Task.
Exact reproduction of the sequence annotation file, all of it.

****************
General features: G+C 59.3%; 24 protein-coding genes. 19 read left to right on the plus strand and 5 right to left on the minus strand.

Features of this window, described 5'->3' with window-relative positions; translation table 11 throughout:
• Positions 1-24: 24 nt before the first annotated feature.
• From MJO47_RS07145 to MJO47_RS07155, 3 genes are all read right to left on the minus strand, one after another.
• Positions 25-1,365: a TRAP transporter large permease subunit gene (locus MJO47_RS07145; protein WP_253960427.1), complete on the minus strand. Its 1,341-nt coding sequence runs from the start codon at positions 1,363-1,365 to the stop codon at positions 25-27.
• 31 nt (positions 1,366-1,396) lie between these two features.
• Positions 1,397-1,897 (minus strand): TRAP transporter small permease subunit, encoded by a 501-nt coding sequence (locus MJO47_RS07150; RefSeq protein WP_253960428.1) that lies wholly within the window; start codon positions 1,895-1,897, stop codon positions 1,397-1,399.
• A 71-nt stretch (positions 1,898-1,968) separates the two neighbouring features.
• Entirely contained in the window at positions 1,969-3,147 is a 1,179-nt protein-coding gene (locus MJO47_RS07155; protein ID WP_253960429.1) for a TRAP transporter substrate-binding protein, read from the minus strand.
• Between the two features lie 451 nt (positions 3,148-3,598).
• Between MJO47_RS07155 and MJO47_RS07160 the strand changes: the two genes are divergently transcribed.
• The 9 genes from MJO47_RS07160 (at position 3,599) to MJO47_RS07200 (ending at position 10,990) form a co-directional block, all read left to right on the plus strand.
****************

General features: G+C 59.3%; 24 protein-coding genes. 19 read left to right on the plus strand and 5 right to left on the minus strand.

Features of this window, described 5'->3' with window-relative positions; translation table 11 throughout:
• Positions 1-24: 24 nt before the first annotated feature.
• From MJO47_RS07145 to MJO47_RS07155, 3 genes are all read right to left on the minus strand, one after another.
• Positions 25-1,365: a TRAP transporter large permease subunit gene (locus MJO47_RS07145; protein WP_253960427.1), complete on the minus strand. Its 1,341-nt coding sequence runs from the start codon at positions 1,363-1,365 to the stop codon at positions 25-27.
• 31 nt (positions 1,366-1,396) lie between these two features.
• Positions 1,397-1,897 (minus strand): TRAP transporter small permease subunit, encoded by a 501-nt coding sequence (locus MJO47_RS07150; RefSeq protein WP_253960428.1) that lies wholly within the window; start codon positions 1,895-1,897, stop codon positions 1,397-1,399.
• A 71-nt stretch (positions 1,898-1,968) separates the two neighbouring features.
• Entirely contained in the window at positions 1,969-3,147 is a 1,179-nt protein-coding gene (locus MJO47_RS07155; protein ID WP_253960429.1) for a TRAP transporter substrate-binding protein, read from the minus strand.
• Between the two features lie 451 nt (positions 3,148-3,598).
• Between MJO47_RS07155 and MJO47_RS07160 the strand changes: the two genes are divergently transcribed.
• The 9 genes from MJO47_RS07160 (at position 3,599) to MJO47_RS07200 (ending at position 10,990) form a co-directional block, all read left to right on the plus strand.